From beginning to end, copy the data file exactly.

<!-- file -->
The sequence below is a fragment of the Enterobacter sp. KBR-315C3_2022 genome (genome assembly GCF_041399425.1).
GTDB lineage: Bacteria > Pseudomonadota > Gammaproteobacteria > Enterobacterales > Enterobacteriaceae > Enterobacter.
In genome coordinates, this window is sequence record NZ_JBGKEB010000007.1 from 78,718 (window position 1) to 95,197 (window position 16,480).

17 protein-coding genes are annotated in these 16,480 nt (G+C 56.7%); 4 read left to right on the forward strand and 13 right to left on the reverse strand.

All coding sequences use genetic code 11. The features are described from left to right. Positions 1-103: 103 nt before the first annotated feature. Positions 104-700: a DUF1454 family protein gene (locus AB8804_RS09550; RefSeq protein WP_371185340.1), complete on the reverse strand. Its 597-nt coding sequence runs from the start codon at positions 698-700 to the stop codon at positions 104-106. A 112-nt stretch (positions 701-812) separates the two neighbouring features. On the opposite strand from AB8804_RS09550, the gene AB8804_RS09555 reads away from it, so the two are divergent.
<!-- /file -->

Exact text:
The sequence below is a fragment of the Enterobacter sp. KBR-315C3_2022 genome (genome assembly GCF_041399425.1).
GTDB lineage: Bacteria > Pseudomonadota > Gammaproteobacteria > Enterobacterales > Enterobacteriaceae > Enterobacter.
In genome coordinates, this window is sequence record NZ_JBGKEB010000007.1 from 78,718 (window position 1) to 95,197 (window position 16,480).

17 protein-coding genes are annotated in these 16,480 nt (G+C 56.7%); 4 read left to right on the forward strand and 13 right to left on the reverse strand.

All coding sequences use genetic code 11. The features are described from left to right. Positions 1-103: 103 nt before the first annotated feature. Positions 104-700: a DUF1454 family protein gene (locus AB8804_RS09550; RefSeq protein WP_371185340.1), complete on the reverse strand. Its 597-nt coding sequence runs from the start codon at positions 698-700 to the stop codon at positions 104-106. A 112-nt stretch (positions 701-812) separates the two neighbouring features. On the opposite strand from AB8804_RS09550, the gene AB8804_RS09555 reads away from it, so the two are divergent.